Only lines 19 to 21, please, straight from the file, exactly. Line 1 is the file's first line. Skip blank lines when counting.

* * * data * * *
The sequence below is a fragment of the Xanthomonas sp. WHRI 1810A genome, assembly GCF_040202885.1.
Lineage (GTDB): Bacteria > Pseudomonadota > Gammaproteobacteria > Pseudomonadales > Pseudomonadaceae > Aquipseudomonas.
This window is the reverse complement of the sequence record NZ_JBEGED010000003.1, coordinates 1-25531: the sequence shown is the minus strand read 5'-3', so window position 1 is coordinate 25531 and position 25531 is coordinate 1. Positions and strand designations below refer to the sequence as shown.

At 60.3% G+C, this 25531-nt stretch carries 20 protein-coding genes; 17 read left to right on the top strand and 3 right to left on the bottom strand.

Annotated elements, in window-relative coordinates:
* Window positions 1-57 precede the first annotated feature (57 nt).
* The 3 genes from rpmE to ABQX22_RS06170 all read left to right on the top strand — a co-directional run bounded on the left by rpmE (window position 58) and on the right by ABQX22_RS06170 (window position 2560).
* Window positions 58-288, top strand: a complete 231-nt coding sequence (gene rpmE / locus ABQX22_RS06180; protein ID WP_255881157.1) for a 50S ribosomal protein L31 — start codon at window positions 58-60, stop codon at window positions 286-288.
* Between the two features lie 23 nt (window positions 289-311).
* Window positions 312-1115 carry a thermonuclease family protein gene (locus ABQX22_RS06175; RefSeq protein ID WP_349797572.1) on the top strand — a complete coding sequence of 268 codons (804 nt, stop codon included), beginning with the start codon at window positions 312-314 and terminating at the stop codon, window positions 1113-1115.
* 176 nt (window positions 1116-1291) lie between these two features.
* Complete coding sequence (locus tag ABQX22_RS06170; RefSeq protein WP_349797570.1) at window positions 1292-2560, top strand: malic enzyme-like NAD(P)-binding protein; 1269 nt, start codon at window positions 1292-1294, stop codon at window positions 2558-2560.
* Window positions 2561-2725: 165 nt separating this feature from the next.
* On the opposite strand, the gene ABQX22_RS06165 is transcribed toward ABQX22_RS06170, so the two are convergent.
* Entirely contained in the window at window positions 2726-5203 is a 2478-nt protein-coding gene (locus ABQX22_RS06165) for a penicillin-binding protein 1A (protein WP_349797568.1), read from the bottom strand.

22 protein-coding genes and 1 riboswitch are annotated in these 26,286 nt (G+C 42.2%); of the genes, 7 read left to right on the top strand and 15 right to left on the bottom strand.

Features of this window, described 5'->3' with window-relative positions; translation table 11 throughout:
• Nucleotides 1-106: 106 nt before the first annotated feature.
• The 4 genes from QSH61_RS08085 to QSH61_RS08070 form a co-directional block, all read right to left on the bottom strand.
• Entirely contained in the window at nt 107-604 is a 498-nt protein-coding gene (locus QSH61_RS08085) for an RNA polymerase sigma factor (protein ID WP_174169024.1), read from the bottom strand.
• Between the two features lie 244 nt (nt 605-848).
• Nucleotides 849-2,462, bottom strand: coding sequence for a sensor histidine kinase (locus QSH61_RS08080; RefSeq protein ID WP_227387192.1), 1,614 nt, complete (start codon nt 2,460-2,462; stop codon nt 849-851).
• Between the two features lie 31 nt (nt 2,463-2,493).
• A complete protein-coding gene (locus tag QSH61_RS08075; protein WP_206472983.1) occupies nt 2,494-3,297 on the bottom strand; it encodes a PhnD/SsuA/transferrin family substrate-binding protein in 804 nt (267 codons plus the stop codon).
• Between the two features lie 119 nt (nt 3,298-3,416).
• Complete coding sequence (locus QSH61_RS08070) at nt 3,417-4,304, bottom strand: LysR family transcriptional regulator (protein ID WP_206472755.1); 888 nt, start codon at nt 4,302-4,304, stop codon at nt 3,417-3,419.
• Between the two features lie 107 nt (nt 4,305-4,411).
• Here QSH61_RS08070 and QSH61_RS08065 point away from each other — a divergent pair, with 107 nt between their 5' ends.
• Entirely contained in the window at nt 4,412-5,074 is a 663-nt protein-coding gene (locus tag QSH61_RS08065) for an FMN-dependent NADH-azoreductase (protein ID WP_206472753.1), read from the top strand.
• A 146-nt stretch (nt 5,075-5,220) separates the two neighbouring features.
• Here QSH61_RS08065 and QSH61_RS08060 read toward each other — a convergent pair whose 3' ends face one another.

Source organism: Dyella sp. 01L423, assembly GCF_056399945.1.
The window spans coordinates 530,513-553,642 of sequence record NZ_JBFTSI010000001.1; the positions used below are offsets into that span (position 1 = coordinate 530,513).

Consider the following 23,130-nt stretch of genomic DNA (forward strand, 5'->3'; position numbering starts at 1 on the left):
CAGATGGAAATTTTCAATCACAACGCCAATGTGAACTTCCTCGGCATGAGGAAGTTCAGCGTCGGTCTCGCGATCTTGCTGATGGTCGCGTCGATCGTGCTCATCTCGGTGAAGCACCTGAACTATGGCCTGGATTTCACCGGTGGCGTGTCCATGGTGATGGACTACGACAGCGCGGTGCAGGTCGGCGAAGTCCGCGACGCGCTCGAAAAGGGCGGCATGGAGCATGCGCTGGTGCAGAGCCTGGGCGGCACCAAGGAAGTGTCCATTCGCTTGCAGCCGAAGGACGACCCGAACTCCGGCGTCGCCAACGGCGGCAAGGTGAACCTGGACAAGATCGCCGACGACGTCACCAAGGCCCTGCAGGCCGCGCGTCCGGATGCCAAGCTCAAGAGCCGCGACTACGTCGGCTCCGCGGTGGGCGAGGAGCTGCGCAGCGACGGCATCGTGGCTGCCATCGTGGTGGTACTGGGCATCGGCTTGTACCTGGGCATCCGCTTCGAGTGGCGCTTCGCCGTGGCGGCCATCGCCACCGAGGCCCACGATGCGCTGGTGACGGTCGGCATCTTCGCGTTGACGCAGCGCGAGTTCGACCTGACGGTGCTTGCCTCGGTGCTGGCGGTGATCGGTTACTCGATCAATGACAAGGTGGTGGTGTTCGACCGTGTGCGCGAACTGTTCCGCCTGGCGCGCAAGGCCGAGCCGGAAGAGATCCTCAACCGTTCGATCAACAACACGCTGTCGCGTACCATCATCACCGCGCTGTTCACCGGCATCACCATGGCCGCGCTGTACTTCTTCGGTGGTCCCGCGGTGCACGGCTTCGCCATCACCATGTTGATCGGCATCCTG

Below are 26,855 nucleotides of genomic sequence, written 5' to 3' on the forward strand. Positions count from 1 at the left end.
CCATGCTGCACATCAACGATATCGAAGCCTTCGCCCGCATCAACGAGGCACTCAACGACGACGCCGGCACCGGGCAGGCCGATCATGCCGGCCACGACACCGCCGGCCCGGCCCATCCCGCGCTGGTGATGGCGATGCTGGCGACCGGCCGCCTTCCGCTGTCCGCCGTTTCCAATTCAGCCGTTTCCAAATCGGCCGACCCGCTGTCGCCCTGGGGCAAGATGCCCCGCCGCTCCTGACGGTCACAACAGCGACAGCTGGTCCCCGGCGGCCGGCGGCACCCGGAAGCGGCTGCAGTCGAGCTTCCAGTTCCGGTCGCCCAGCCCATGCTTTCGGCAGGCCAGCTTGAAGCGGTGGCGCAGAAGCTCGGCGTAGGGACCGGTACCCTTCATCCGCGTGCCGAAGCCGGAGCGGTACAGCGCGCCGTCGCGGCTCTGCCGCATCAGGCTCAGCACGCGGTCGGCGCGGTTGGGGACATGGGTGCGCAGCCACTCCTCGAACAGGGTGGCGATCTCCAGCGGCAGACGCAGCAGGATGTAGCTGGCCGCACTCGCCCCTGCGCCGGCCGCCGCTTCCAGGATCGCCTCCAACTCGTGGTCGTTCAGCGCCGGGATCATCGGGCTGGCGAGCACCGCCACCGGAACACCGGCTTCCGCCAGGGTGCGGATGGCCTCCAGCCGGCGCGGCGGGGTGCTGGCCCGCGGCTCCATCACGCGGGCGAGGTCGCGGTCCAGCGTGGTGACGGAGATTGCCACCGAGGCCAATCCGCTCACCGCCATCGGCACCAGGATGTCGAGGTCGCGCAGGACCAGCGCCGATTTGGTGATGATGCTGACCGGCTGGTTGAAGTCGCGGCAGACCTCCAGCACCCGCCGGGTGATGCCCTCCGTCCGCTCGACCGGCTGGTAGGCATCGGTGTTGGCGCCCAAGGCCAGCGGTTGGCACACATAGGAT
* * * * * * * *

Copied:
• The 4 genes from QSH61_RS08085 to QSH61_RS08070 form a co-directional block, all read right to left on the bottom strand.
• Entirely contained in the window at nt 107-604 is a 498-nt protein-coding gene (locus QSH61_RS08085) for an RNA polymerase sigma factor (protein ID WP_174169024.1), read from the bottom strand.
• Between the two features lie 244 nt (nt 605-848).